In a historic moment, the youngest-ever crew of Chinese astronauts has embarked on a mission to China’s space station, marking a significant milestone in the nation’s space exploration endeavors and paving the way for a new generation of “taikonauts” to propel China’s space ambitions forward.
The Shenzhou-17 spacecraft, aptly named the “Divine Vessel,” carried its three astronauts into space atop a Long March-2F rocket, lifting off from the Jiuquan Satellite Launch Centre in northwest China.
Leading this six-month mission is former air force pilot Tang Hongbo, aged 48, who was part of the inaugural crewed mission to the space station in 2021. Tang’s return to the orbiting outpost, known as Tiangong or the “Celestial Palace” in Chinese, not only reinforces his experience but also sets a remarkable record for the shortest interval between two spaceflight missions by taikonauts, indicating a more rapid rotation of astronauts in the coming years.
Tang, a member of China’s second batch of astronauts in 2010, had to wait for over a decade before being selected for his first spaceflight in 2021. In contrast, his fellow Shenzhou-17 crew members, Tang Shengjie, 33, and Jiang Xinlin, 35, both embarking on their maiden space voyage, belong to China’s third batch of astronauts, selected in September 2020.
China has already initiated the selection process for its fourth batch of astronauts, targeting candidates with doctoral degrees in a wide array of disciplines, from biology, physics, and chemistry to biomedical engineering and astronomy. Notably, this selection process now welcomes applicants from Hong Kong and Macau for the first time.
While the first two batches of Chinese astronauts primarily comprised former air force pilots, like Tang, the space program’s evolving requirements are diversifying the astronaut pool.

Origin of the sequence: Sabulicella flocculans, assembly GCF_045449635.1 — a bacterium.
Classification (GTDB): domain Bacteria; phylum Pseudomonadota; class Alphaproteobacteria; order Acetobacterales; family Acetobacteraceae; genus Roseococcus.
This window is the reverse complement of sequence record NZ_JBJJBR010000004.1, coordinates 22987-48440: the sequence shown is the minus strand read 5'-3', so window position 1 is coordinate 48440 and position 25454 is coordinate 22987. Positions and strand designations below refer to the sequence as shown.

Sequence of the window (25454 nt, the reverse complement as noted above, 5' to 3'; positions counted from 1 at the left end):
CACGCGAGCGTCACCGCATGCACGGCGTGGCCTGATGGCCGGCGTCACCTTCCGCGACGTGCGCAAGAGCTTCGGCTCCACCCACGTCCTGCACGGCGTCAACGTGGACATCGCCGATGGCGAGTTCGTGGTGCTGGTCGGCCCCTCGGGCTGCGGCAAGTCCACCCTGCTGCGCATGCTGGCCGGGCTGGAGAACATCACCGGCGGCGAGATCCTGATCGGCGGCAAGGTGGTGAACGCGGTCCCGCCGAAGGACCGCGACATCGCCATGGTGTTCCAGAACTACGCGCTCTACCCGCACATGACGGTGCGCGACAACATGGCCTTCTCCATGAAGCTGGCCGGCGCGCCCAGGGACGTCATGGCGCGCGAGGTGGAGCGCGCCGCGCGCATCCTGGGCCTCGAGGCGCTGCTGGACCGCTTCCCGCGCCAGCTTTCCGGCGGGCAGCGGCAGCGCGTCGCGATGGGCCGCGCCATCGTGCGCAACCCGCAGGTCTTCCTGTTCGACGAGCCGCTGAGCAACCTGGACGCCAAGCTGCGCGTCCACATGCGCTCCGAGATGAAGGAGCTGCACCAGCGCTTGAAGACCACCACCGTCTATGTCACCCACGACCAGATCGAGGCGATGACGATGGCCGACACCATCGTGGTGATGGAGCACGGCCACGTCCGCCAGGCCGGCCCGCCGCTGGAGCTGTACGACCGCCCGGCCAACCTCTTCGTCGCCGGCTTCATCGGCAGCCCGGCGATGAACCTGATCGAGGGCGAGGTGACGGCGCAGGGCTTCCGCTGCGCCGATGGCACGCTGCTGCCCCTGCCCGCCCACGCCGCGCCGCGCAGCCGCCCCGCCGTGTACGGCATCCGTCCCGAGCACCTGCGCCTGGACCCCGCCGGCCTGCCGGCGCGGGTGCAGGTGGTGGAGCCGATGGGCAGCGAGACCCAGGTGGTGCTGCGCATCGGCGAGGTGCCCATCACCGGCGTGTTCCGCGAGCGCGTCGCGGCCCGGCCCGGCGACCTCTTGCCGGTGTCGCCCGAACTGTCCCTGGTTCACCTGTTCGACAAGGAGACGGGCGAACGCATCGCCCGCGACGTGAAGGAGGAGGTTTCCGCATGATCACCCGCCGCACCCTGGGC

China’s manned space program has signaled its intent to involve foreign astronauts in joint flights to Tiangong, in an effort to internationalize its space missions. However, Tiangong maintains distinct Chinese characteristics. Unlike the NASA-led International Space Station (ISS), where English serves as the working language, Tiangong operates solely in Chinese, making Chinese-language proficiency a crucial criterion for foreign participants.
Tiangong, completed in late 2022, can accommodate a maximum of three astronauts at an orbital altitude of up to 450 km (280 miles) and boasts an operational lifespan exceeding 15 years. This achievement underscores China’s growing confidence in its space endeavors, particularly after years of exclusion from the ISS program, owing to a U.S. legal ban on collaboration with NASA.
The Shenzhou-17 mission serves as the twelfth crewed mission since Yang Liwei’s historic solo spaceflight in October 2003, marking a pivotal chapter in China’s space exploration journey.